But I digress.  AERNT is simply a method of learning the code by starting with the simplest and shortest characters first and their didah inverse.  Then add the next simplest in order of character length and keeping the 5 character grouping until you have all the alphabet, numerals and base punctuation memorized.  

First day in the military, you were taught the AERNT and then proceeded to immediately copy groups of same on the same day.  Next day, next 5 character group taught same way, with end of day being 10 character copy sessions from paper tape code machine, inclusive of yesterday's 5 character group, and so on.  

If you are wanting to learn to copy in the fastest way I know about, downloading and using Morse Academy from the beginning, starting with the first 5 characters of AERNT and learning to hear them and type them into the software is like a computer game.  A week or two of daily drill and fun is all it takes.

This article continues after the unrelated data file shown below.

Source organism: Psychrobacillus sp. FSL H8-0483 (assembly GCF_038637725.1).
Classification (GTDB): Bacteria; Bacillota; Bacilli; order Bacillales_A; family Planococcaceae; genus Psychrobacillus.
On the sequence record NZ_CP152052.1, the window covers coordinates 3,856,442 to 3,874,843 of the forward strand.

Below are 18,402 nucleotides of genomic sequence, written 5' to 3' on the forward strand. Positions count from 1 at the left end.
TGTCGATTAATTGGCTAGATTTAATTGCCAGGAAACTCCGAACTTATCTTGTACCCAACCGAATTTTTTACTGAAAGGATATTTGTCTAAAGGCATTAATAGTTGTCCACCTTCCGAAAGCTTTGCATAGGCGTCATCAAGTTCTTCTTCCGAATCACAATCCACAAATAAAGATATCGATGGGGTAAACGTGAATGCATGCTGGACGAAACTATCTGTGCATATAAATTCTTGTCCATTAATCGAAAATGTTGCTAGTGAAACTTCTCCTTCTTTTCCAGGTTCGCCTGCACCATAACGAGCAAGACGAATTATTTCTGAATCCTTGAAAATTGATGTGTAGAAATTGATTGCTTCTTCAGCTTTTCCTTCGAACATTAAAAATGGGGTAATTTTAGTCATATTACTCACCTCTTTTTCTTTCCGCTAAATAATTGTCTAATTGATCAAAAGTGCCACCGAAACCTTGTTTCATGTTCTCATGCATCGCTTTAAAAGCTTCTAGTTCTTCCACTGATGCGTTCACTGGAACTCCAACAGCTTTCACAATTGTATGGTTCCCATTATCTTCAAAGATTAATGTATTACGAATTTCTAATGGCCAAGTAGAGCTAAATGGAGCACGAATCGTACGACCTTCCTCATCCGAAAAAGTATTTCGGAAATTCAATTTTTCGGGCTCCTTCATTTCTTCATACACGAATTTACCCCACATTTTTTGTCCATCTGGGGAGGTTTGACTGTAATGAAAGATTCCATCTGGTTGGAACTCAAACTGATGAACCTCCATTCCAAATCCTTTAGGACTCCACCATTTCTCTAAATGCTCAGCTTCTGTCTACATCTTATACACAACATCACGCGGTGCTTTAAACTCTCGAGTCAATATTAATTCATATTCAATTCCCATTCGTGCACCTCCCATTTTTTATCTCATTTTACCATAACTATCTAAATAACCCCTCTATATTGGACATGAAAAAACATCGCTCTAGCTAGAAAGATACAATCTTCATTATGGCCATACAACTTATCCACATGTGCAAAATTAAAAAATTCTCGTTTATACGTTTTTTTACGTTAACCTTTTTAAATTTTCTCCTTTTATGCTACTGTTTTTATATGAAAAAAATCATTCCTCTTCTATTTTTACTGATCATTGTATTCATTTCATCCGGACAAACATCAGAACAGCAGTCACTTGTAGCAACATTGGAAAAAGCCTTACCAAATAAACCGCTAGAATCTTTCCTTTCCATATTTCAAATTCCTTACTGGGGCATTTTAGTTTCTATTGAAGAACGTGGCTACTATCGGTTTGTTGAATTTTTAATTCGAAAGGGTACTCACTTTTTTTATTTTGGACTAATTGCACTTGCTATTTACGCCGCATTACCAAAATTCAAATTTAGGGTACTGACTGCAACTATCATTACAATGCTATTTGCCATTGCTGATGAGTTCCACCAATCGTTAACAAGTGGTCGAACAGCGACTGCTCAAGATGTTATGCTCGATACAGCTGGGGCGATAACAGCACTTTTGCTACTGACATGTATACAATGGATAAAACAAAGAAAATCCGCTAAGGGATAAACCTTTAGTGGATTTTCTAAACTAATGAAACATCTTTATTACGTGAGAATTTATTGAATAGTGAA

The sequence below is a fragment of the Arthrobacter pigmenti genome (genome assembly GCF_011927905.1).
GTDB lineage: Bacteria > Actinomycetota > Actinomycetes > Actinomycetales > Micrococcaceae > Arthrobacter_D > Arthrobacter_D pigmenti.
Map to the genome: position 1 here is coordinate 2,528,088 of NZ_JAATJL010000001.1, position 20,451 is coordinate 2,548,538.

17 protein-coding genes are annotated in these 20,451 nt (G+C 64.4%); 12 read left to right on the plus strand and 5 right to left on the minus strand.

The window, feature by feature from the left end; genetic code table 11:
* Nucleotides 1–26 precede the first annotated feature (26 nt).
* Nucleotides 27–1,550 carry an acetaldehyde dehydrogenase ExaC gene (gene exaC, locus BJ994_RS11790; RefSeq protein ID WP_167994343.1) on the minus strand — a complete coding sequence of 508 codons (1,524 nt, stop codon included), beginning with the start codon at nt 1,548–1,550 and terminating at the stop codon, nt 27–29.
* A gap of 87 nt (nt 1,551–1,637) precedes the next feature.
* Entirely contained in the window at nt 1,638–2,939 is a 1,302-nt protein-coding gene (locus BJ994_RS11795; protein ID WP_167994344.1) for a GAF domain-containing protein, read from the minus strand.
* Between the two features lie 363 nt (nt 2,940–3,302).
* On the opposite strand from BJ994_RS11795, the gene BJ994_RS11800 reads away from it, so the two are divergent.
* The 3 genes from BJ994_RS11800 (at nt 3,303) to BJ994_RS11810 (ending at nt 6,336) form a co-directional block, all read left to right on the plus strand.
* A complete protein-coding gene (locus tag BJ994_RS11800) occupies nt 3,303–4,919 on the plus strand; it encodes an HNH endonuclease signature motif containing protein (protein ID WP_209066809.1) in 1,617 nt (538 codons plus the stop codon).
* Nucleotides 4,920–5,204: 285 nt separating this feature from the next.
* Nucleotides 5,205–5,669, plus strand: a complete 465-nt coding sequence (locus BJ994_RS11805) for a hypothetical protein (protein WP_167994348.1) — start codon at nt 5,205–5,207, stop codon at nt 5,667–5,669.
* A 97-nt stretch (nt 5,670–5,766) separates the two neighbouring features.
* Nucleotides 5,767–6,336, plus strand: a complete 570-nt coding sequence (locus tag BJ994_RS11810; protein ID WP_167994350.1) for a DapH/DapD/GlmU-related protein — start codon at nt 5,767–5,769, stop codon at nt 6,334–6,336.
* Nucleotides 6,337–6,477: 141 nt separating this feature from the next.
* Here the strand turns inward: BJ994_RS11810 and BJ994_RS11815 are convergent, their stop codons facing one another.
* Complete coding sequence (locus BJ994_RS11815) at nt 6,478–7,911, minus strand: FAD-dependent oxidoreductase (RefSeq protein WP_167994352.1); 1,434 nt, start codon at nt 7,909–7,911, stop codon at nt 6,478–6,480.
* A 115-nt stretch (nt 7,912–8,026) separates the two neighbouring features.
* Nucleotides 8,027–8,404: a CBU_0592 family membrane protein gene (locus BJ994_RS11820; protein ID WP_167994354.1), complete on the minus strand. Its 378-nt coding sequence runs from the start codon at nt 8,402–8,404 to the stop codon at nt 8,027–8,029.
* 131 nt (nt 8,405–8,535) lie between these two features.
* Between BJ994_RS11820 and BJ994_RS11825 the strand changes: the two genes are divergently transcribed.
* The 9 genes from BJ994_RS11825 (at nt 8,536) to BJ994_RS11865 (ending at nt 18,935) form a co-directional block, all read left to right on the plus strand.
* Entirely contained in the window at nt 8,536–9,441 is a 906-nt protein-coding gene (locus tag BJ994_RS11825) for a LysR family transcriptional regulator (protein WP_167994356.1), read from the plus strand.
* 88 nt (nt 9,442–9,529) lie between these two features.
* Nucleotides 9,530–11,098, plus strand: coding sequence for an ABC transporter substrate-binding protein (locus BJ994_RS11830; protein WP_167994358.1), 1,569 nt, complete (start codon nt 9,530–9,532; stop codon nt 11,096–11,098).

You will find the rest of the character strings in proper order once you start Morse Academy up.  



KE3WD
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KE3WD
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« Reply #23 on: September 18, 2007, 06:14:20 PM »

Just noticed that you can also just hit that Morse Academy link I cited and choose to just download the .pdf manual for the program, under the heading of "Learning Menu" is a printout of the AERNT character order from 1 (A) to 43 (0).  


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WA2RSB
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« Reply #24 on: September 21, 2007, 06:47:17 PM »

Hi Bill,
   I've been involved with CW since I got my ticket back in 1961. I taught  the entire code to myself in 2 days (because I WANTED to learn it) , studied the novice theory, and then passed my 5 wpm test and received my ticket. I am currently an extra and at my peak , could copy between 30 & 35 WPM on a mill (typewriter), thanks to my training while attending radioman school in the Navy.